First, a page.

Police investigate alleged racist incident at Windsor plant

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An auto plant in Windsor, Ontario is at the centre of a shocking, racially aggravated incident which saw a noose attached to one black employee’s truck and a second left near his work station.

After the initial discovery was made, supervisors and union stewards called together dozens of workers to tell them the incident was unacceptable but, shortly after the meeting concluded, a second noose was found strung on a golf cart in the victim’s work area.

As a result, the organization felt a police investigation was warranted.

“(Fiat Chrysler Automobiles Canada) has a zero-tolerance policy regarding harassment or discrimination of any kind,” said LouAnn Gosselin, head of communications for the company. 

“This policy applies not only to our own employees, but also to vendors or contractors working at our facilities,” she continued.

Unions

About 1,500 people have been working at the plant while it is currently being retooled. Approximately 600 employees are members of the International Brotherhood of Electrical Workers (IBEW) with hundreds more in the Labourers International Union of North America (LIUNA.

Karl Lovett, business manager for IBEW Local 773, said he was confident the culprit would be caught.

“There are definitely others who know what happened besides just the guy who did this,” he said. “He won’t be able to keep it to himself and will have wanted others within his group to know what he did.”

If it turns out to be an IBEW worker, Mr. Lovett said he would automatically lose his union membership.

The victim, in his late 40s, was shaken but declined to speak about the incidents.

Staff Sgt. Dave Kigar said Windsor police are following up with the complainant and Chrysler security to ensure the worker’s safety. “People should be allowed to come to work and feel safe,” he added.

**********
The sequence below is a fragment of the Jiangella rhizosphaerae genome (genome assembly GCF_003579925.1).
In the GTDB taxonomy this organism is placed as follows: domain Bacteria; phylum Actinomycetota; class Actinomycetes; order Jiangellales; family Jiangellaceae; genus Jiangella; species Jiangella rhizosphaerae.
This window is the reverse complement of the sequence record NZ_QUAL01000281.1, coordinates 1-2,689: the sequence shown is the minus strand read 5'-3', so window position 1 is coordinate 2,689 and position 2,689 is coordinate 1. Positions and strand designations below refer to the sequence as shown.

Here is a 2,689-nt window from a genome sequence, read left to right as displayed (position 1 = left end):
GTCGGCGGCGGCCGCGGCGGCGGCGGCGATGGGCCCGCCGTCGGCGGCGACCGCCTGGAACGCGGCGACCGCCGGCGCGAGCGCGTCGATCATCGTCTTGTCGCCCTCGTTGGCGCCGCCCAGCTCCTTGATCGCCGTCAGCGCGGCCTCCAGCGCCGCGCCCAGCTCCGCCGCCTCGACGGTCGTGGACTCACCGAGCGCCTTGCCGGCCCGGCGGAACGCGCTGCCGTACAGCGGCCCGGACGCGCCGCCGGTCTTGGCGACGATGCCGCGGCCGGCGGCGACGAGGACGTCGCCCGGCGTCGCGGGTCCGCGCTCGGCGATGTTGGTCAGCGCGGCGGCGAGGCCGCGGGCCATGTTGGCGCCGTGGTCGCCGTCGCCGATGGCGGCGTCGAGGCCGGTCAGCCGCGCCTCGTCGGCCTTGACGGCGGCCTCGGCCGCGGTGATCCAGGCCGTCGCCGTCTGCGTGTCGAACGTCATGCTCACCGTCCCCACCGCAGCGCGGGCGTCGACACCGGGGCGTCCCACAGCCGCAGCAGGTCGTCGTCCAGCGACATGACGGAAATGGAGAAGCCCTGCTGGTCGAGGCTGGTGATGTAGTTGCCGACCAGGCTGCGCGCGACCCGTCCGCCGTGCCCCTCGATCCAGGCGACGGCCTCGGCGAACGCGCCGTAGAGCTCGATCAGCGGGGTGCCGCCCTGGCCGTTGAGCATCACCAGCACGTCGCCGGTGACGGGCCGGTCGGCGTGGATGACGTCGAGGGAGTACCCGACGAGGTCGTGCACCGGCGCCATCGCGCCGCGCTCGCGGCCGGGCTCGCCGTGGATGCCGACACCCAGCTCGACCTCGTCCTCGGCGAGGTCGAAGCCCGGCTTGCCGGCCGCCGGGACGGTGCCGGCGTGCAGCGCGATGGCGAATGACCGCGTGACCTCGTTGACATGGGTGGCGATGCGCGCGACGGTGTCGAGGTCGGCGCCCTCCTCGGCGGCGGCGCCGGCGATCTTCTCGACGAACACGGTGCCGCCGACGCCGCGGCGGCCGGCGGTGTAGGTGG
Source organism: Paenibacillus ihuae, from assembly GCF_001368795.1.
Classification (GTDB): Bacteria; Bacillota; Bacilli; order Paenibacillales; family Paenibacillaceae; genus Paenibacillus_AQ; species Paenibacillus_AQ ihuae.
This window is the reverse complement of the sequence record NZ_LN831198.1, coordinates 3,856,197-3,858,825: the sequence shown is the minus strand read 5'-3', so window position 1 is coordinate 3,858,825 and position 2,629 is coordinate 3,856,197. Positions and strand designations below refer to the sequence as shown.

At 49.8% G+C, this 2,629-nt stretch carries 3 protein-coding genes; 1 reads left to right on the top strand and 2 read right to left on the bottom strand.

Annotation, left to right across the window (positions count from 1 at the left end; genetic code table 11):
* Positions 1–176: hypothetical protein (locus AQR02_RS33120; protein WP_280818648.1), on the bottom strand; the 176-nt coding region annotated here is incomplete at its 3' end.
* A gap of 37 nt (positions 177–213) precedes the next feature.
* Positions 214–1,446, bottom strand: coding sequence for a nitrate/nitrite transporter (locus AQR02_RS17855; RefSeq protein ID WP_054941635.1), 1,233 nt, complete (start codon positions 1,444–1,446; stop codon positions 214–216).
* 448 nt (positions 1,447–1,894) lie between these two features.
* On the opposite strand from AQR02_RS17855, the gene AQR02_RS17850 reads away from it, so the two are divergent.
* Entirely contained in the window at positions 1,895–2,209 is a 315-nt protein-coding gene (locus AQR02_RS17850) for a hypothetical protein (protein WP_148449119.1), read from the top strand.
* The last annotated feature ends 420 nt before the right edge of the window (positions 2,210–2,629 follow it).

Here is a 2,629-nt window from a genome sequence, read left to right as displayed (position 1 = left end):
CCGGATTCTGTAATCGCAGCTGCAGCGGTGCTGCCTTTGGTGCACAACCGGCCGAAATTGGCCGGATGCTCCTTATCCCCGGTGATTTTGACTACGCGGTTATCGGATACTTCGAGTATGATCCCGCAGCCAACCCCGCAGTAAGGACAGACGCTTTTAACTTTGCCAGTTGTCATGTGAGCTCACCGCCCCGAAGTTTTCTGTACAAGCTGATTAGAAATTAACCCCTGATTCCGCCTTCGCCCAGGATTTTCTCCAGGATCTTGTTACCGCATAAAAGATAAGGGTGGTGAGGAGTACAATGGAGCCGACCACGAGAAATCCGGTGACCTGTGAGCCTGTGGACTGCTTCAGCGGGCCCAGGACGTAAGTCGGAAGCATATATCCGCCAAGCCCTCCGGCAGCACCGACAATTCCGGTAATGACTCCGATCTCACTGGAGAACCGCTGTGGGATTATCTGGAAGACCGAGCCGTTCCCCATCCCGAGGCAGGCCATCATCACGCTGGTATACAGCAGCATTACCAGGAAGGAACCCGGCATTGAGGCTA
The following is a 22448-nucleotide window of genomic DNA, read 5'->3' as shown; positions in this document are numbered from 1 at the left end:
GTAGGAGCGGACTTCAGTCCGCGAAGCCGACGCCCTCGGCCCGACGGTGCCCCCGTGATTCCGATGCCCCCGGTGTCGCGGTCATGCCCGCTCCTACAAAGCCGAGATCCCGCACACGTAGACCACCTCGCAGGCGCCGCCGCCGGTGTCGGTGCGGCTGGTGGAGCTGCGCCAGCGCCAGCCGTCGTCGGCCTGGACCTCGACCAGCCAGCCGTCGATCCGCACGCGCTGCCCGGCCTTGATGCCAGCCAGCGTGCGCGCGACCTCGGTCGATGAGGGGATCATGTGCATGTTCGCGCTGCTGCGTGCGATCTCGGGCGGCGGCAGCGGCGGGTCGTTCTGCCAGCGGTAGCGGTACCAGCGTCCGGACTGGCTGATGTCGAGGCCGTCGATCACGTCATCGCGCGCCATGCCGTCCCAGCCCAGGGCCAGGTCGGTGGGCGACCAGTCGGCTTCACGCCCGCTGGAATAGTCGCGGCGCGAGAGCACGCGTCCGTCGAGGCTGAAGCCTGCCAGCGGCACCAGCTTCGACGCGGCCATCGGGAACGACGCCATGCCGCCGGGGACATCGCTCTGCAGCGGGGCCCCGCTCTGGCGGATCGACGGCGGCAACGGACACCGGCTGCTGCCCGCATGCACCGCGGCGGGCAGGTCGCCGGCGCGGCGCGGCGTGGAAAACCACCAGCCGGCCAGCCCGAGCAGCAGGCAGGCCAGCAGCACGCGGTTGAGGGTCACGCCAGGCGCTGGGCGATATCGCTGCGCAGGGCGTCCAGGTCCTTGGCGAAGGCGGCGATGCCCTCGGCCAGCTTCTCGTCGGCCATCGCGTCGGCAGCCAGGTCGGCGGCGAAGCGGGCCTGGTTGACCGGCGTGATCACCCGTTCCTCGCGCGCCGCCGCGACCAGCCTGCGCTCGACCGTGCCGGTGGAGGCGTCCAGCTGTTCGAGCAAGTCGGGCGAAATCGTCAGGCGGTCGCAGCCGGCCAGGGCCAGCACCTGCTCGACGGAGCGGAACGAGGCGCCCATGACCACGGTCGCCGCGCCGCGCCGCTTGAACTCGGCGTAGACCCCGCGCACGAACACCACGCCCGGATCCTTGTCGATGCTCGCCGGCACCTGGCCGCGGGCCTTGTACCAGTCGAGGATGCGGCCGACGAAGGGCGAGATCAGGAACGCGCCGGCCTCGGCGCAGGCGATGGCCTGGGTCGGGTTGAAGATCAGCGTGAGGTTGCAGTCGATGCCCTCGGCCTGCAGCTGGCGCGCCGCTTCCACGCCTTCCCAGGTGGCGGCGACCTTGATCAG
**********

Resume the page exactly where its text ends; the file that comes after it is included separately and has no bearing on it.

Worryingly, over 40 per cent of Canadian workers experience bullying on a weekly basis. Stuart Mackay, of McKenziwe Lake lawyers, says employers cannot afford to igore the epidemic. 

MacKay will be joined by employment lawyer Sean Flaherty at the HR Masterclass on 17th April, 2015. The pair will be discussing how HR managers can avoid the workplace disruption, costly legal battles and tarnished reputation that comes with many bullying and harassment incidents. 

To find out more about the masterclass, click here

  • silvia mangue on 2015-04-01 2:52:33 PM

    Racism is not a conscious decision it is something we learn from society because race is socially constructed. Thus I do believe that people can also learn not to be racist and be more tolerant with people that look different. As a future HR professional I want to become an expert in Diversity, inclusion and multiculturalism and go around educating people in organizations about these matters. We all know how important diversity is to organizations but yet things like this incident happens. What is there missing? I would say education.

  • Rohan Williamson on 2015-08-29 9:12:04 PM

    Windsor continues to be one of the most violently, violently racist cities in all of Canada. I will never, ever, go back there unless I'm forced to take a path to the USA that includes passing through this Disgustingly racist hell hole. Can't believe the national media covers this up.

  • Rohan Williamson on 2015-08-29 9:13:08 PM

    Windsor continues to be one of the most violently, violently racist cities in all of Canada. I will never, ever, go back there unless I'm forced to take a path to the USA that includes passing through this Disgustingly racist hell hole. Can't believe the national media covers this up.

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